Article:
For a woman to accept responsibility for a man’s sexual neuroses and even his violence towards her is a common pattern, but it doesn’t sit comfortably with Barber’s initial assessment of the character as ‘perceptive’ and ‘feminist’. That she doesn’t say that Ophelia ‘feels’ that she is to blame, but rather that she ‘is’ suggests a capitulation to the power structures Barber initially wanted to challenge especially as, considering the concealing, corseted dress she was wearing, it seems that she would have been an irresistible sexual provocation to this Hamlet had she presented herself to him in a burqua.
In a scene showing an intense emotional exchange between a man and a woman the many additional choices about how to stage it that extend beyond the script, which is only the raw material, will reveal the production’s attitude to the man and woman being presented, including whose experience is being regarded as important. With this in mind, one of the most high-profile Hamlets of modern times shows how a staging decision can very quickly make clear which of the characters’ experience is being given weight. In 1997 Kenneth Branagh directed and starred in a movie version that gained some of its profile by billing itself as including every line of Hamlet’s various texts in an amalgamated whole. Running over four hours, Branagh did not cut down the script as most productions do, but of course he did more than just include all the lines. Powerful suggestions are made by design, camerawork and the physical staging choices and, in addition, there was an interpolation of numerous flashback scenes, so that this is not a production that makes any claims to let the text speak for itself.
The ‘nunnery’ scene takes place in a long room made of mirrored doors. One is a two-way mirror, and it is from behind this that Claudius and Polonius watch the scene. When Hamlet guesses that they are listening he grabs Ophelia and drags her down the length of the room opening and checking behind the many doors, eventually pushing Ophelia’s face up against one of them, which happens to be the one concealing her father and the king. With the staging choices it makes, Branagh’s movie displaces Ophelia as an actor in this scene and makes her a prop. The scene is not about this poor female body pressed against the glass, it becomes about the desire and inability of the man behind the glass to reach her. With the camera watching from behind Polonius’s shoulder, the audience is being shown his point of view of his daughter, and the man who currently has complete power over her. Ophelia is not being negotiated with by Hamlet, she is being used by him as a negotiating tool. Eve Sedgwick coined the term ‘homosocial exchange’ to describe behaviour where a relationship that is apparently between a man and a woman is in reality a relationship between a man and another man, where the woman is the currency being passed between them. This is how we are being shown this Ophelia. Turned away by and from Hamlet, so she cannot address him directly, but separated from her father by the glass so she also cannot address him directly, she is no longer a participant in the conversation, but instead is the shared territory in a conversation that is really happening between Hamlet and Polonius. By the end of the scene Polonius and Claudius have run away, leaving Ophelia abandoned to speak her soliloquy to herself.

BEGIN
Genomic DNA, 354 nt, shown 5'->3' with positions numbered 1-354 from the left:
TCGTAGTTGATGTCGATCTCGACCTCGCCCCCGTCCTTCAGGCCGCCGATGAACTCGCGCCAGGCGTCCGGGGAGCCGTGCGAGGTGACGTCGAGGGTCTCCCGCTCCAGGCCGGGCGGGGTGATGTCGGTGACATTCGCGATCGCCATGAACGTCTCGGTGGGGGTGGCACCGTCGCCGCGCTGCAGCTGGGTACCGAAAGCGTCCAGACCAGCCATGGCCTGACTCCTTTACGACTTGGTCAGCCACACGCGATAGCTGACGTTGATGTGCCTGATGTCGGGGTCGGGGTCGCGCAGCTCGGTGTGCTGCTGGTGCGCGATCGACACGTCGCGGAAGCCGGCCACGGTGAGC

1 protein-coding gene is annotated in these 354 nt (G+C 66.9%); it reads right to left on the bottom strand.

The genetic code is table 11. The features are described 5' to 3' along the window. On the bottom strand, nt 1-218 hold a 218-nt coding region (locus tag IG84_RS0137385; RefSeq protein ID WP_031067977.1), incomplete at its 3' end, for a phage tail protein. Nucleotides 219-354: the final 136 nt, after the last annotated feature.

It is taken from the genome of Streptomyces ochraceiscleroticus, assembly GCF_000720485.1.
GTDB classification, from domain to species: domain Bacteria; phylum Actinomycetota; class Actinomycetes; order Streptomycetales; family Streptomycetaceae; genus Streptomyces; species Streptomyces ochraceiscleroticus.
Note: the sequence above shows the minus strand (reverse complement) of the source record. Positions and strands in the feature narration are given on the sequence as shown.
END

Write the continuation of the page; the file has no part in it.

Branagh appears to be looking for a visual image that will startle an audience out of a sense of familiarity. A more extreme use of violence to make this scene look new was employed in Calixto Bieito’s 2003 production for the Birmingham Rep, that was performed at the Edinburgh and Dublin Festivals. During the ‘nunnery’ scene, Hamlet pushed Ophelia into a chair and raped her. In a subsequent interview Bieito said of this choice,
‘When Hamlet rapes Ophelia it is to destroy her because he feels she is a liar. But she’s still in love with him. She is, in fact, a victim – of the powerful liars in the ruling older generation’ (Independent Review, 19th August 2003).
This reflects conventional wisdom on the use of rape as a tool to establish power, and its relationship to the desire to obliterate the feared ‘other’, but the use of the original text trivialises the action. As Branagh erased Ophelia as a person by refusing her a role in their discourse, Bieito did it by dislocating her physical experience from her verbal response. Ophelia cannot perform an appropriate proportional reaction to what she has just experienced, the words are simply not there for it. Nor does her father have anything remotely appropriate to say. Of course they don’t: their lines weren’t written to respond to anything like what has just happened here. So we see a father who has just watched his daughter raped respond by suggesting that the young man’s mother should invite him to her room, and the audience is being asked to accept an Ophelia who would have nothing more personal to say than ‘Oh what a noble mind is here o’erthrown’. The regret expressed in her speech is that she has seen and heard a ruination of an ideal man. With no comment to make about having physically felt anything herself, Ophelia is being press ganged into the corps of those who don’t care what has been done to her body.